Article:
In Latin America, the two junk currencies and economies du jour are the Venezuelan bolivar and the Argentinian peso. In Eastern Europe, the two notably horrible performers are of course the Russian ruble and Ukranian hryvnia. Almost everyday we read about how these currencies have hit all-time lows. Ukraine's currency recently fell 30-plus percent y-o-y before recovering to "only" a 20% depreciation. With its economy already in dire straits, Ukraine is headed for a default unless someone to stupid enough to (temporarily) prop it up does so. Can it dupe the IMF again?
Ukraine's interim government said Monday it wants a $15 billion rescue from the International Monetary Fund as officials from the emergency lender kicked off a 10-day visit to shape a bailout of the struggling economy. Ukraine's newly appointed economy minister, Pavlo Sheremeta, said the government is aiming for a two-year IMF loan modeled on Ukraine's previous bailout program...What does Yatsenuk mean? Harsh demands = "we'll renege again when the natives get restless" (and probably try to reinstall another pro-Russian government).
Many of the conditions the IMF has previously required for emergency financing for Ukraine will most likely remain. The IMF halted loan payments in 2011 after Kiev failed to meet key terms, which included phasing out gas-price subsidies and slashing government spending...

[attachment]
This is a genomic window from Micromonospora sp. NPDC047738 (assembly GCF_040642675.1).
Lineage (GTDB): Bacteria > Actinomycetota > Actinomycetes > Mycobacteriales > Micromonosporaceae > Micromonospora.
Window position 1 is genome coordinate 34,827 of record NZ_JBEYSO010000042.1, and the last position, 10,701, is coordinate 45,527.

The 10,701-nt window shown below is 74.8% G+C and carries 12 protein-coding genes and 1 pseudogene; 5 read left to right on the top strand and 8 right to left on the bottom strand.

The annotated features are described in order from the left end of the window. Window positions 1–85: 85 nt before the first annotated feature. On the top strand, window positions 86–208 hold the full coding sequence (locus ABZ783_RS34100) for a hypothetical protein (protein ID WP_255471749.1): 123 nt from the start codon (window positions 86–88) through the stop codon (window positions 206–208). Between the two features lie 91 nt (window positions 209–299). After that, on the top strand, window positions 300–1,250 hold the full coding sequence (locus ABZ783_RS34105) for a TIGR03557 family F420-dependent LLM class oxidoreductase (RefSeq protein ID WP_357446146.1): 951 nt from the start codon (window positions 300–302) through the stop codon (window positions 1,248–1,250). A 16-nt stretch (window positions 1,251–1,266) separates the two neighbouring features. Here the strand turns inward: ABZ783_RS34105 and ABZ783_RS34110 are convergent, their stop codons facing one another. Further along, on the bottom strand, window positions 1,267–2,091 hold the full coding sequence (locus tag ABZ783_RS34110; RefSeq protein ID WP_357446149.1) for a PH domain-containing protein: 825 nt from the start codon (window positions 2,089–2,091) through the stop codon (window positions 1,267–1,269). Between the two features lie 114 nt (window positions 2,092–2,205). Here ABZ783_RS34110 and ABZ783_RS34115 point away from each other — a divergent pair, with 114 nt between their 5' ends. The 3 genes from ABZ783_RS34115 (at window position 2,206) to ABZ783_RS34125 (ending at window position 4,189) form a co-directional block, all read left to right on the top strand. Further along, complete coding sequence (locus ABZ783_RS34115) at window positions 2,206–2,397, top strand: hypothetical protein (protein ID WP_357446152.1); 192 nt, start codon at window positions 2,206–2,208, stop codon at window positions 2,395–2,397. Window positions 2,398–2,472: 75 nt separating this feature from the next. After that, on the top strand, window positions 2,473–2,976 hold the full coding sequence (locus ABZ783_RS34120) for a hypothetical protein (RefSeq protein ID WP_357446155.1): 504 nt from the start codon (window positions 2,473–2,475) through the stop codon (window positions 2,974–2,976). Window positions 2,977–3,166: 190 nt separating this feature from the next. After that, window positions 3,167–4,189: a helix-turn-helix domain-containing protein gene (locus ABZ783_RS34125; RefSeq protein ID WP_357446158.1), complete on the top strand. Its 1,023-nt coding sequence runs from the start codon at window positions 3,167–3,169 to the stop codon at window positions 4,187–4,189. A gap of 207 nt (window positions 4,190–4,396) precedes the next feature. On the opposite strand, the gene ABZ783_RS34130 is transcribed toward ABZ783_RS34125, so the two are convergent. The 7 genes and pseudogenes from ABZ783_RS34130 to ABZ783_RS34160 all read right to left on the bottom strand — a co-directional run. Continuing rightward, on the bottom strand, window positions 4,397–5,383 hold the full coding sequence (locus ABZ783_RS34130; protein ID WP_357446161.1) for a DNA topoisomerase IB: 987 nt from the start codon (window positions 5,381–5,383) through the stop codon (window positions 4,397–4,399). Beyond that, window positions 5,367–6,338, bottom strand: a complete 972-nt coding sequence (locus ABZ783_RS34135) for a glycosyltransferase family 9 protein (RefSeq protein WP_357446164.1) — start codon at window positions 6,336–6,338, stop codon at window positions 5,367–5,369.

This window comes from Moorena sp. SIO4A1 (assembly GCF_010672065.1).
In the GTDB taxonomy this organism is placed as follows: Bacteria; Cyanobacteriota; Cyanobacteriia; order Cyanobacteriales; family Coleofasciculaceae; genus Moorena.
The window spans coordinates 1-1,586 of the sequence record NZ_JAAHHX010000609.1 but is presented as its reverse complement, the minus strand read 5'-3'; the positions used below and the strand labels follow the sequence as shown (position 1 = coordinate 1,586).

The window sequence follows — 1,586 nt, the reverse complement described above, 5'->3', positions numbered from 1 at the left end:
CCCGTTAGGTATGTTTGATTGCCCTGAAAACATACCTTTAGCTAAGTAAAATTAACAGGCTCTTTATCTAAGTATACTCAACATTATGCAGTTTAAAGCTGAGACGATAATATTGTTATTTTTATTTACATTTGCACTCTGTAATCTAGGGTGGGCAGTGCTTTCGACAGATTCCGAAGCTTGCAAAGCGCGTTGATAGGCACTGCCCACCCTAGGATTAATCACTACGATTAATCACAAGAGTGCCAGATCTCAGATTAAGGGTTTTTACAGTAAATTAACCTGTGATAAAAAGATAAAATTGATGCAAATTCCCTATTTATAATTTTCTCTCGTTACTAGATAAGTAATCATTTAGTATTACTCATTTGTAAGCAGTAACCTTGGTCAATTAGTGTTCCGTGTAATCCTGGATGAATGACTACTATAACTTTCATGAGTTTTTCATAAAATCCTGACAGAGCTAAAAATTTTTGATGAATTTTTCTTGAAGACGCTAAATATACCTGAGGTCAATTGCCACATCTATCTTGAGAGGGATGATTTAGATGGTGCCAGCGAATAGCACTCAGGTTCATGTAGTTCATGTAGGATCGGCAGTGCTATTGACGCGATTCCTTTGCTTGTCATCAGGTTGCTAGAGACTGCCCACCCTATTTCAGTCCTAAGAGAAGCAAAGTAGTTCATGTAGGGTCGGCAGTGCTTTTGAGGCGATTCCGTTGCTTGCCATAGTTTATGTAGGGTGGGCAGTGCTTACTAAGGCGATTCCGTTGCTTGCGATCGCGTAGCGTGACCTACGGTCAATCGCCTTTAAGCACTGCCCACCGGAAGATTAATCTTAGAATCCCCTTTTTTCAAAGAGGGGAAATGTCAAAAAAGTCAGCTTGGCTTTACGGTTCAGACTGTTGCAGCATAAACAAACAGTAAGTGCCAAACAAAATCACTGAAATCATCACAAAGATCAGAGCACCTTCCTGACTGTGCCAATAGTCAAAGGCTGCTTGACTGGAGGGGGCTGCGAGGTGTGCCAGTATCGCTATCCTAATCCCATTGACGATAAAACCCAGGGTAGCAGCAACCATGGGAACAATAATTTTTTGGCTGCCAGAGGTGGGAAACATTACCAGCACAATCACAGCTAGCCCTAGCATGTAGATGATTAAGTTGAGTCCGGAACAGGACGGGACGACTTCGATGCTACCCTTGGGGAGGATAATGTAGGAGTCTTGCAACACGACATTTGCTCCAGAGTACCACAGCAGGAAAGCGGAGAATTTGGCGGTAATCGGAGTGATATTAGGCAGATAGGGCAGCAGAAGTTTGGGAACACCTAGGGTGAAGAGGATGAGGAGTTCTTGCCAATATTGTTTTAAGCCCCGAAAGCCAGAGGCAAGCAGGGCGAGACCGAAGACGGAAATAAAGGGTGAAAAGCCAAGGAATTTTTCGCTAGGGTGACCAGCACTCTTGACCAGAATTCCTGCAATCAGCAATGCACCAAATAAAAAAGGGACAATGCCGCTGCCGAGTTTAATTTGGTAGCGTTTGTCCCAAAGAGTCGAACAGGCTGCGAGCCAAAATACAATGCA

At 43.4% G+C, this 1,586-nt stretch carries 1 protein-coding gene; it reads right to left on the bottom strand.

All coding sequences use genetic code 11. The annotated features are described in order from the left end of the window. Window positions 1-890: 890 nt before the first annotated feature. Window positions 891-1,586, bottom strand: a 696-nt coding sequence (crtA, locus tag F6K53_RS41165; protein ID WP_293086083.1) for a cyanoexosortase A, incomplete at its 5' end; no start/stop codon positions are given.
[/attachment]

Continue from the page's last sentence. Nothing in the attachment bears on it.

Ukrainian Prime Minister Arseniy Yatseyuk on Monday called the IMF's prior financing requirements "harsh demands." But he said his government is ready to take politically unpopular steps the emergency lender is likely to require to open up its war chest.
How about Russia? It's economy is being buffeted by Putin's adventurism, "market discipline" in action. As the ruble too plunges, monetary authorities have begun intervening in FX markets:
Bank Rossii [the Russian central bank], which ING Groep NV estimates sold as much as $12 billion yesterday, said it will start setting ruble intervention parameters daily, a move that will give the central bank more room to ease swings. Goldman Sachs analysts anticipated a change in tack, writing in a note to clients before the move that Bank Rossii may favor a policy that allows for “discretionary interventions” while predicting the ruble has limited “downside” after sinking to a record low.Still, I wouldn't worry too much about them since they've saved a lot of FX reserves over the last few bountiful years of elevated energy prices. How does half a trillion--give or take--sound?
Russia’s foreign reserves have fallen $40 billion since May to $493 billion, according to data through Feb. 21. ING said the country’s “net” war chest, excluding its sovereign wealth fund, gold and International Monetary Fund reserves, is about $270 billion. Allowing for funds to cover three months of imports, it shrinks to $150 billion, he said.Is simple terms, Russia will set a daily trading band, outside of which it will intervene to move its currency's value back within the band. Russia has a lot of reserves, so it's probably betting that it can insulate itself from Western pressure for a while. We'll just have to wait and see the rate it burns money to determine how long it can hold out.